Dispensing with such psychological relics as ethical consciousness of conflicting interests, an investor would be remiss not to ensure that his various assets are administered harmoniously, so that each buy adds value to the next and so strengthens the portfolio as a whole. Clearly, crafty cohorts like Vanguard Group, State Street, and BlackRock/Barclays Global Investors have successfully specialized in one of the most lucrative rackets imaginable: sell the justifications for war via the media, pumping up support for hawkish foreign policy among the masses, and then peddle the means of prosecuting that war – or any war – to the purchased functionaries traipsing the putative corridors of power. International bedlam, in turn, furnishes the TV and radio personalities with ratings bait, or at least something more exciting to publicize than the typical gripes about tax structure.
“Maybe you think banks own themselves,” writes Steven Hager, “but, in fact, our biggest banks are owned by a small group of investment companies, a concentration of power likely beyond your imagination.” Hager continues:
Sadly almost nothing is known about the people who own and run these corporations or who they might be answering to (although I can assure you the banking world is peppered with spooks of all stripes). While headlines may talk about people like Donald Trump or the Koch Brothers, they never seem to peer very deeply into our banking system do they? But you can figure out some of this on your own because the data is available to anyone with access to the web. Just type in the name of any bank or Fortune 500 company, and the bigger they are, the more likely they’ll be owned by a combination of the companies below. Lots of people talk about the power of Goldman Sachs, but that company, for example, is owned by Capital Group, Vanguard and State Street.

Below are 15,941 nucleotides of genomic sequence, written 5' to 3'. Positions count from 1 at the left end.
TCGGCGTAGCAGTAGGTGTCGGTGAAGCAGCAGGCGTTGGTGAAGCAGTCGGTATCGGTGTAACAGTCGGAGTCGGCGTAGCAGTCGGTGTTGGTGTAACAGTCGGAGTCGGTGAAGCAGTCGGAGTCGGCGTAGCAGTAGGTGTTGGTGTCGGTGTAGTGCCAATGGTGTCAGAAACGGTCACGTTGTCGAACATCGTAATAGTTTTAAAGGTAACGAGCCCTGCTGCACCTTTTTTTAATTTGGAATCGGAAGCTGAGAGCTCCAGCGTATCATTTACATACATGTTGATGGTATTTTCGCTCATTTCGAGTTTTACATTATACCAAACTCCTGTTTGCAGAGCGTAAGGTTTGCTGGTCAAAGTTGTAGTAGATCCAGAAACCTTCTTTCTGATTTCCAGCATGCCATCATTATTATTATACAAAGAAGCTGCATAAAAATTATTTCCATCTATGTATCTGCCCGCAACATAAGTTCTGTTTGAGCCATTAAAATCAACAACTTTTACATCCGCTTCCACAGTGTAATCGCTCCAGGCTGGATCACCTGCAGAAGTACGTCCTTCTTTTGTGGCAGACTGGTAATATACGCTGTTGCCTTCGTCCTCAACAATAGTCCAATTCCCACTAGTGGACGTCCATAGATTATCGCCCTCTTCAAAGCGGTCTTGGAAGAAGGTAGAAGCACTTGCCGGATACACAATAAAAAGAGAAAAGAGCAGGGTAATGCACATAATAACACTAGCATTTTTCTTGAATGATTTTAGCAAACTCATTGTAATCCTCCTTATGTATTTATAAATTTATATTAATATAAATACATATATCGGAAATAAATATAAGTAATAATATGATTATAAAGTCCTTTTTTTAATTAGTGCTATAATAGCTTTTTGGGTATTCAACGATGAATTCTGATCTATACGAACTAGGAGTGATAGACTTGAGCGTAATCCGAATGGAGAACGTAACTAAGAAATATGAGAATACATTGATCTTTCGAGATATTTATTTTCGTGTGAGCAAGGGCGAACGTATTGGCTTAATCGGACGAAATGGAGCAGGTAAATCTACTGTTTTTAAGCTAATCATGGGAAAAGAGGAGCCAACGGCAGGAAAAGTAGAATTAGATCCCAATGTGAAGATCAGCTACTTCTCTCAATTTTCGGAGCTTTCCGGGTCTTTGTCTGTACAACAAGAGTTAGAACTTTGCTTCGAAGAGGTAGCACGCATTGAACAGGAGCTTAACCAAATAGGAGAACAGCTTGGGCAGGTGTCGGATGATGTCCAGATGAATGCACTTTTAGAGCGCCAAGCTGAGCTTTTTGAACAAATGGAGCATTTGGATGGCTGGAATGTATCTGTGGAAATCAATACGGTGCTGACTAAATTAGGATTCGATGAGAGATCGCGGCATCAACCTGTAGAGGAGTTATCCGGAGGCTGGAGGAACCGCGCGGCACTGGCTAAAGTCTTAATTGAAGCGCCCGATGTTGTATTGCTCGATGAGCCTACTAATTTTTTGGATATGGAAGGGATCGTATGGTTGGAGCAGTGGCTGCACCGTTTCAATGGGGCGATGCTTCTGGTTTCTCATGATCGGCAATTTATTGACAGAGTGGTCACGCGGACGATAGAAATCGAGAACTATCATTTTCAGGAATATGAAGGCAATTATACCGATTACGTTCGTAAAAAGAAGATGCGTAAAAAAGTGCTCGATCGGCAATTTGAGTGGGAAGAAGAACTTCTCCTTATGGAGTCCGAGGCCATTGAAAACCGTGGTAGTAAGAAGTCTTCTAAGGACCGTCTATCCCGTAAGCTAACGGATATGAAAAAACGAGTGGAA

In addition to BlackRock, State Street, and Vanguard, Hager cites Capital Group, Massachusetts Financial Services, and Fidelity as other disturbingly megalithic entities.
Typical of this ultra-elite money class is the aptly monikered Larry Fink, Chairman and CEO of BlackRock. For those unfamiliar with him, Fink was a pioneer in the now-notorious field of toxic mortgage-backed securities and has a lavish lifestyle to show for it. He “has homes in Manhattan and Vail, Colorado as well as a 26-acre country estate in North Salem, New York, 50 miles from his New York City office,” according to The Huffington Post. “He owns a private Gulfstream G-550 jet. Last year [i.e., in 2012 . . .] he earned $75.8 million, making him the highest paid financial services CEO in the country.” Fink is also a member of the war-hawking Council on Foreign Relations.
That figures like Fink might be found plucking the puppet strings behind such enterprises as Fox News and Cumulus Media might not be too surprising to a liberal, who probably imagines that by turning to MSNBC or CNN, he is certain to encounter more accurate information and commentary on world affairs. But who owns Comcast and Time Warner, the recently wedded parent organisms of these networks? Vanguard, State Street, and BlackRock/Barclays are again among the top shareholders. Liberals therefore get the same CIA lies as conservatives, but with a more palatably dovish feint.
Not even liberal Hollywood escapes the corporate propaganda matrix’s influence – and movies in fact are an integral tool in reinforcing the financial sector’s agenda. Every stupid intervention-glorifying WW2/“Holocaust” movie or mass murder epic like American Sniper (2014) originates from the same rats’ nest of military-industrial interests. American Sniper, as an example, was made by Warner Bros., a division of military-industrial-financial asset Time Warner, while the eerily portending Pearl Harbor (2001) was a production of Touchstone Pictures, a subsidiary of the Walt Disney Company, owned in large part by State Street, Vanguard, and BlackRock/Barclays Global Investors.
Starting to notice a pattern?
[4/24/15: UPDATE for those interested]